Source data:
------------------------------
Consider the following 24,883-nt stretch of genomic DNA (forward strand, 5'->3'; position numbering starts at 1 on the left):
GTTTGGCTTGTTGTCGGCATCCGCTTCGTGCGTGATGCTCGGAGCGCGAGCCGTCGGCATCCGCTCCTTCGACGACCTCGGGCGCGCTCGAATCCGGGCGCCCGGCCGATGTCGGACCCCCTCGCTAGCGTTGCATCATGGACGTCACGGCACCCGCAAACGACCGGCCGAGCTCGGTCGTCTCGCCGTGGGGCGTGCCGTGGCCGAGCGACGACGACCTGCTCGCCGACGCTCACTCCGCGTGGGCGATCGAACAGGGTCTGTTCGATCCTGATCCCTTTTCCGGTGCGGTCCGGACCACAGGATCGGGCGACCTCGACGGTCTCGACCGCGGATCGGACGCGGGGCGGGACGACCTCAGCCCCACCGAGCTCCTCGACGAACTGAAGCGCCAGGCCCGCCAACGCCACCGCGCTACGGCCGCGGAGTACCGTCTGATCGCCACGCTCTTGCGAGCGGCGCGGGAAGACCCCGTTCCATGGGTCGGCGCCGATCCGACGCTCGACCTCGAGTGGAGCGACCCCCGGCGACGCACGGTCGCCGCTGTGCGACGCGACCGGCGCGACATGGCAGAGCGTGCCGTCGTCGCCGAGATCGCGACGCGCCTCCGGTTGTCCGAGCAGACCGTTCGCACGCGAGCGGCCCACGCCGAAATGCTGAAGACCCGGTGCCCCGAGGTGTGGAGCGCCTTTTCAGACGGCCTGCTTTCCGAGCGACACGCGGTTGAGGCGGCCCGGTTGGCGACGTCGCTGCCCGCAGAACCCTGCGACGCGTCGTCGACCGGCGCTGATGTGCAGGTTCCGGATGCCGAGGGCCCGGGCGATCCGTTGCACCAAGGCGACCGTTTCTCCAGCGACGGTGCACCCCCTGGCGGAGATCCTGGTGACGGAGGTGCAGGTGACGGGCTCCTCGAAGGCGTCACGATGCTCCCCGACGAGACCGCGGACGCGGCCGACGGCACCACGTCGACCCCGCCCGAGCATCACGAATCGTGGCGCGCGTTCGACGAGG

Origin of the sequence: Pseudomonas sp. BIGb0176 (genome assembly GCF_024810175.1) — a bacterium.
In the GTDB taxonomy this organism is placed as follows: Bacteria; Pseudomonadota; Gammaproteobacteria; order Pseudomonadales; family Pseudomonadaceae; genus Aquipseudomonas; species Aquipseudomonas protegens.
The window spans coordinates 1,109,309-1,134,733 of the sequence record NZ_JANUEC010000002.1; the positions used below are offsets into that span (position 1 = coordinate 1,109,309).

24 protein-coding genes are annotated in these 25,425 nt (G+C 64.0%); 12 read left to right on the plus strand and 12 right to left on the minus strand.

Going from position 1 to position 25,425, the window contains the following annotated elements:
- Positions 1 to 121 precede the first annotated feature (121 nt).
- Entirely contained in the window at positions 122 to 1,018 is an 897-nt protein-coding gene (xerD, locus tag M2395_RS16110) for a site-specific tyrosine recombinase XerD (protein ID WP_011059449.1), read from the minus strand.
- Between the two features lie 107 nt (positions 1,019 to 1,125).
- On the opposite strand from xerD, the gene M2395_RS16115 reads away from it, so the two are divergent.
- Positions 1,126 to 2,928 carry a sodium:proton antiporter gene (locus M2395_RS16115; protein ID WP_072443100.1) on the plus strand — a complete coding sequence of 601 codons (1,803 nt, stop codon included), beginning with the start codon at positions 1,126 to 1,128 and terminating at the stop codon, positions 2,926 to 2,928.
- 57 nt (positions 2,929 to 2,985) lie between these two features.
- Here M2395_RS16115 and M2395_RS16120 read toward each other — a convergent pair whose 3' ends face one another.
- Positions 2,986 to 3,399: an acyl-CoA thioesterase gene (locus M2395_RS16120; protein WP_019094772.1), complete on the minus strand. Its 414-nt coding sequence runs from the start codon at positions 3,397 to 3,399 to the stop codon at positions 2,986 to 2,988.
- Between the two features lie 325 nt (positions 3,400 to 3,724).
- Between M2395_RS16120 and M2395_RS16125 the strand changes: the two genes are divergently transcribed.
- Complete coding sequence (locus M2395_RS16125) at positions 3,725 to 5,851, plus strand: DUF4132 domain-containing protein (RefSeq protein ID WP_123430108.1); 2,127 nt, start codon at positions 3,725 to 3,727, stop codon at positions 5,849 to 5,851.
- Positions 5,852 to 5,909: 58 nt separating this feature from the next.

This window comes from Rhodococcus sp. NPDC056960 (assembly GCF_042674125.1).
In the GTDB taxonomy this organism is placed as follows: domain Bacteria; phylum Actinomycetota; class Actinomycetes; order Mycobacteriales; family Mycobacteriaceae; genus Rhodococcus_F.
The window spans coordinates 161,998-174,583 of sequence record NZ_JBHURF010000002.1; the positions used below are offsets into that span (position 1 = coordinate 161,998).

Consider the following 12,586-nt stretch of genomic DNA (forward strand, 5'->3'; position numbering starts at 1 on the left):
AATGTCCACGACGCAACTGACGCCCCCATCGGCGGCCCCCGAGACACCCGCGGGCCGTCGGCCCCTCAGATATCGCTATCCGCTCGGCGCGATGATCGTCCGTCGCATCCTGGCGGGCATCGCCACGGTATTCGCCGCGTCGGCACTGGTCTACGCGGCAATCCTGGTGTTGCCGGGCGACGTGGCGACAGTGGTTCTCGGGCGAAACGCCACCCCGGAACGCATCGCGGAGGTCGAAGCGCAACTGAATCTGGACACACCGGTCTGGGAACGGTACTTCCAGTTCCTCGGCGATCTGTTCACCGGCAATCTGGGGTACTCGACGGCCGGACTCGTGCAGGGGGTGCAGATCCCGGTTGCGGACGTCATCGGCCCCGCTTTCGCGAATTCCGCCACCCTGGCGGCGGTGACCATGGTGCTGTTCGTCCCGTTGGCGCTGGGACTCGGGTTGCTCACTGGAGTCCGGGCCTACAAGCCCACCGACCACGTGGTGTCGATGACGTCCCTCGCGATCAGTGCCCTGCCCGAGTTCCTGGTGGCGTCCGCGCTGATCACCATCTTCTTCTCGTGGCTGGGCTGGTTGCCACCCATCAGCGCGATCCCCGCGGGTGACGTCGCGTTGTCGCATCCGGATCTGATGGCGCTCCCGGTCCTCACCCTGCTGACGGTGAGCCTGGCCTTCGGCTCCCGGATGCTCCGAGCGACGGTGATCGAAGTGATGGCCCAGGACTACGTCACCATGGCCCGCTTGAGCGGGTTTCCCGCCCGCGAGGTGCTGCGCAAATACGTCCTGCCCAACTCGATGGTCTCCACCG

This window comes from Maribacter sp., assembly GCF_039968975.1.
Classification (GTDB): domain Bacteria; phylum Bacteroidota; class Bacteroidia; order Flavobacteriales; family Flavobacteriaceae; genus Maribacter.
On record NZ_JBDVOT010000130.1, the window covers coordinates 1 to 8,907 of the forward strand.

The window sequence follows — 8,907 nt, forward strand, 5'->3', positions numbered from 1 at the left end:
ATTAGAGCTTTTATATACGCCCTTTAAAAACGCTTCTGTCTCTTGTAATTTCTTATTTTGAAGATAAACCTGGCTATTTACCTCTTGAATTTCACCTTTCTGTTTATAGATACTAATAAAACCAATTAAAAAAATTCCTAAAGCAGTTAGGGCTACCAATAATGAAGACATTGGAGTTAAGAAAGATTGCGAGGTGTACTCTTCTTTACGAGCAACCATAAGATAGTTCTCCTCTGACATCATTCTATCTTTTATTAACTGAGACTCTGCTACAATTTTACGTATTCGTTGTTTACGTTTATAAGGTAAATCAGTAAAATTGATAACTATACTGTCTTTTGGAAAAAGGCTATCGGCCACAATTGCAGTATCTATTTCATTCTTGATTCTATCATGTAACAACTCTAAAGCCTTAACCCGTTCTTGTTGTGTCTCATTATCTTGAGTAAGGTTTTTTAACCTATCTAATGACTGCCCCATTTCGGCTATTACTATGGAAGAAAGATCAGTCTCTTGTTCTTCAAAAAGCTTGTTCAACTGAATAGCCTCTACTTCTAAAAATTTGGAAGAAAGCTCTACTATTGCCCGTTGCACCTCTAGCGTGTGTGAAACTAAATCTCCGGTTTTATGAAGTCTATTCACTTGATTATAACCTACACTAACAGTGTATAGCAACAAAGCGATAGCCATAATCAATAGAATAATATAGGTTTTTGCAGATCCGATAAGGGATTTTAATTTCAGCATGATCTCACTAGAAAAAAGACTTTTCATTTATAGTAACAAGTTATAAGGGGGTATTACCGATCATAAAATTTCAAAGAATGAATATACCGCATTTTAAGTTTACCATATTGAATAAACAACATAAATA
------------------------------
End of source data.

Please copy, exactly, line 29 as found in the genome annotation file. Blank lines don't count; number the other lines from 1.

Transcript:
ATTAGAGCTTTTATATACGCCCTTTAAAAACGCTTCTGTCTCTTGTAATTTCTTATTTTGAAGATAAACCTGGCTATTTACCTCTTGAATTTCACCTTTCTGTTTATAGATACTAATAAAACCAATTAAAAAAATTCCTAAAGCAGTTAGGGCTACCAATAATGAAGACATTGGAGTTAAGAAAGATTGCGAGGTGTACTCTTCTTTACGAGCAACCATAAGATAGTTCTCCTCTGACATCATTCTATCTTTTATTAACTGAGACTCTGCTACAATTTTACGTATTCGTTGTTTACGTTTATAAGGTAAATCAGTAAAATTGATAACTATACTGTCTTTTGGAAAAAGGCTATCGGCCACAATTGCAGTATCTATTTCATTCTTGATTCTATCATGTAACAACTCTAAAGCCTTAACCCGTTCTTGTTGTGTCTCATTATCTTGAGTAAGGTTTTTTAACCTATCTAATGACTGCCCCATTTCGGCTATTACTATGGAAGAAAGATCAGTCTCTTGTTCTTCAAAAAGCTTGTTCAACTGAATAGCCTCTACTTCTAAAAATTTGGAAGAAAGCTCTACTATTGCCCGTTGCACCTCTAGCGTGTGTGAAACTAAATCTCCGGTTTTATGAAGTCTATTCACTTGATTATAACCTACACTAACAGTGTATAGCAACAAAGCGATAGCCATAATCAATAGAATAATATAGGTTTTTGCAGATCCGATAAGGGATTTTAATTTCAGCATGATCTCACTAGAAAAAAGACTTTTCATTTATAGTAACAAGTTATAAGGGGGTATTACCGATCATAAAATTTCAAAGAATGAATATACCGCATTTTAAGTTTACCATATTGAATAAACAACATAAATA